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RBW Online ISSUE 189




Fiction Project




Your Pages



ARE YOU A ‘FRIEND’ OF RBW? THEN PLEASE COME AND SUPPORT DRAMA DAY Bring along another Friend All Over 50s Welcome

Date: 27th MAY 2011

Thoughts of the Week Quotes from Babylon 5 SINCLAIRE: The best way to understand someone is to fight him, make him angry. That's when you see the real person. Everyone lies. The innocent lie because they don't want to be blamed for something they didn't do, and the guilty lie because they don't have any other choice. The last time I gave an interview, they told me to just relax and say what I really felt. Ten minutes after the broadcast I got transferred to an outpost so far off the star maps you couldn't find it with a hunting dog and a Ouija board. You forgot the first rule of the fanatic: when you become obsessed with the enemy, you become the enemy! G‘Kar: I am both terrified and reassured to know that there are still wonders in the universe … that we have not yet explained everything. Londo: These are my three wives: Pestilence, Famine, and Death. They inspired me! Knowing that they were waiting for me is what keeps me here — 75 light-years away.


order : Cheques payable to Rising Brook Writers, please. (Do not send cash through the post.) All are plus £1.20 P&P Order via Rising Brook Writers c/o Rising Brook Library, Merrey Road, Stafford ST17 9LX Back Stock List: Where There’s A Will There’s A Weigh (£5.00) Inside Out (£5.00) Seaside (£6.00) Fare Deal (£5.00) STILL WATERS out in June will be £5.00 CAN BE ORDERED NOW

MONDAY 27th JUNE usual times Rising Brook Library. (Event pencilled in so far) Issue 189 Page 2

More details shortly. Watch this space for confirmation.

Words of the Week destitution noun The condition of being without the necessary resources for life; extreme poverty. criteria noun The plural form of criterion, formed according to the Ancient Greek -ον (-on) → -α (-a) pluralisation pattern. manifest verb 1. To show plainly; to make to appear distinctly; to display or exhibit. To exhibit the lists or prepared invoices of; to declare at the customhouse. ponderous adj 1. Heavy, massive, weighty. 2. Serious, onerous, oppressive. 3. Clumsy, unwieldy, or slow, especially due to weight. Dull, boring, tedious; long-winded in expression.

LIFE OBSERVATIONS Girls would not wear poured into dresses with full length zips if they could see themselves retreating ... Group decisions can be very difficult Why are birds suicidal ? Why do they dive into windows and cars? Do observations about super injunctions have to be kept private? Driving the country lanes shows what a beautiful county we live in. Still here. The miracle of life continues. Why should the smallest sized shoes be on the topmost shelf? Why are some folks willing to work for free and others willing to let them? “An unposted letter means that I have been to the village shopping and passed the post box going and coming back. Sorry about belated birthday greetings. “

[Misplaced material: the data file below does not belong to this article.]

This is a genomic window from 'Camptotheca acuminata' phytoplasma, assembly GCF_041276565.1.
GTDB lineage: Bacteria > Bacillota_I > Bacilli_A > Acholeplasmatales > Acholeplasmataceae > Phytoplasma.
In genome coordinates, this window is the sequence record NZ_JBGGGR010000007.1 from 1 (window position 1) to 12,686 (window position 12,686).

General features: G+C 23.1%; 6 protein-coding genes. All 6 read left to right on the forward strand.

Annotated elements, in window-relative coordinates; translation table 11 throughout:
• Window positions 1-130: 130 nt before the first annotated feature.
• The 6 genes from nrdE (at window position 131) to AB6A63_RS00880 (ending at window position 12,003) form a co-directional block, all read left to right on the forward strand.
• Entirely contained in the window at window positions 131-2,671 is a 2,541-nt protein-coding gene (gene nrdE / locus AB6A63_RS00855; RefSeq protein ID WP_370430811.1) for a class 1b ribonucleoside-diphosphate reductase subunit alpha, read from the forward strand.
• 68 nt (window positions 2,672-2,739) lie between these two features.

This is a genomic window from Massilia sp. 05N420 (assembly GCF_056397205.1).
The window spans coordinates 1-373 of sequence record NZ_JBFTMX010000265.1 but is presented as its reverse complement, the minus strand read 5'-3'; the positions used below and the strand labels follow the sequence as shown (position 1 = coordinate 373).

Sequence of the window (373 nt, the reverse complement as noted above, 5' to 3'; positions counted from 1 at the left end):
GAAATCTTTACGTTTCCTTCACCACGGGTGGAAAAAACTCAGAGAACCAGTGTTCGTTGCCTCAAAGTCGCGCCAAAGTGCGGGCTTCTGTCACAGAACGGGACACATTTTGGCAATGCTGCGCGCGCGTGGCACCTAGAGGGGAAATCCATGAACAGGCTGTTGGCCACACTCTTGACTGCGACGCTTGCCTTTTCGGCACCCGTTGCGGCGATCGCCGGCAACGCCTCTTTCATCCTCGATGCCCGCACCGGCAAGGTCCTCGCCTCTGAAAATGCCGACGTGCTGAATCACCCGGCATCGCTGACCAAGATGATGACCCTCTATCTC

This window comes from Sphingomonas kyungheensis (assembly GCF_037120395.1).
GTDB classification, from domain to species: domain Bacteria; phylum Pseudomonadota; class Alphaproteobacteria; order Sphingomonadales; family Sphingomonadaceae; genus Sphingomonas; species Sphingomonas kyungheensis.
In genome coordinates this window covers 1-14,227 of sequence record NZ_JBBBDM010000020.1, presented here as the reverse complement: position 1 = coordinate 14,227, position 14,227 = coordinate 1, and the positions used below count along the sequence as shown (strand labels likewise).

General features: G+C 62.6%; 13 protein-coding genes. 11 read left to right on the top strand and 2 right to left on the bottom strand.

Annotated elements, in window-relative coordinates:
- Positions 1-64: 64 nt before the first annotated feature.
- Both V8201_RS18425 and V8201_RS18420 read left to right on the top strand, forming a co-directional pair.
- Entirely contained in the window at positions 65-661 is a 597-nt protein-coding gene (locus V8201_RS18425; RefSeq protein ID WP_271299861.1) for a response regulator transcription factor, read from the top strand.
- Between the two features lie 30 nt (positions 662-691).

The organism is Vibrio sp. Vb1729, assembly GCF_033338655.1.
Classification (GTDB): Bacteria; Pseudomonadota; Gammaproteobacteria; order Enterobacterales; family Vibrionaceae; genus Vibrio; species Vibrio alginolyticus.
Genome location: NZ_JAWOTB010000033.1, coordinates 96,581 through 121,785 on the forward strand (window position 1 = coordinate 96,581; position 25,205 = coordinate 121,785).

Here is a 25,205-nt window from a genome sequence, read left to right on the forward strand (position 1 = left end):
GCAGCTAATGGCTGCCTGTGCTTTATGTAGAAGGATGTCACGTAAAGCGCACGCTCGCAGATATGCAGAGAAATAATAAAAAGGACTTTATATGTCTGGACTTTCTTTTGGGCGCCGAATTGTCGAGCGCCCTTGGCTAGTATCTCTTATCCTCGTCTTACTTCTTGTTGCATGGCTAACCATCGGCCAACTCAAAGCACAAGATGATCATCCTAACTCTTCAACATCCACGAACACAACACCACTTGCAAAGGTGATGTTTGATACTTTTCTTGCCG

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RBW Annual General Meeting & Writers’ Lunch Monday 8th August 2011

rival 12.15 for 12.30 AGM —1.00pm lunch. Royal Oak Restaurant, Wolverhampton Road, Stafford

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RBW FORTH OPEN DAY : DRAMA & POETRY 4TH JUNE 2011 GATEHOUSE THEATRE WORKSHOP SCHEDULE 11.00am Opening Drama Workshops Phil Emery 11.30am ... 12.10pm 'Small Blessings' 12.20pm ... 13.00pm 'Lost in Space' 13.00pm ... 14.00pm POETRY SESSION — launch & readings from Still Waters followed by RAFFLE draw 14.00pm 14.40pm 15.40pm 16.30pm

... 14.40pm 'Birds and Bees and Things' ... 15.20pm 'Trust' ... 16.20pm 'Type Casting' ... Presentations — Feedback

All taking part to attend at 10.30am for photos with sponsors ... Set up team 10.00am, please. Don’t forget your packed lunch and sufficient drinks ... Theatre Cafe closes after lunchtime (?) Donated prizes for the RAFFLE would be gratefully appreciated. OPEN DAY IS RBW’ BIGGEST ANNUAL EVENT PLEASE COME ALONG TO SUPPORT THE CHARITY. MANY THANKS.

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These Are Your Pages Work by SMS Random words: Character/ the hill/ revolver/ concurrent/ apple pie/ vestibule/ space/ ticket/prophesy/ Mrs Wragg. Mrs Wragg didn’t like the look of the scruffy character shuffling towards her down the hill. She held on tight to her pocket revolver and wondered why her stars hadn’t warned her of this violation of her personal space. Running concurrent with this feeling of disquiet was annoyance that the prophesy of Gypsy Rose in the Daily Planet was usually correct and yet no mention of this fellow munching what looked like an apple pie. Fortunately for the vagabond, Mrs Wragg was at that moment distracted by the Reverend Jones waving to her from the vestibule of St Patricks. Mrs Wragg relaxed her trigger finger, but she’d know that fellow should their paths ever cross again.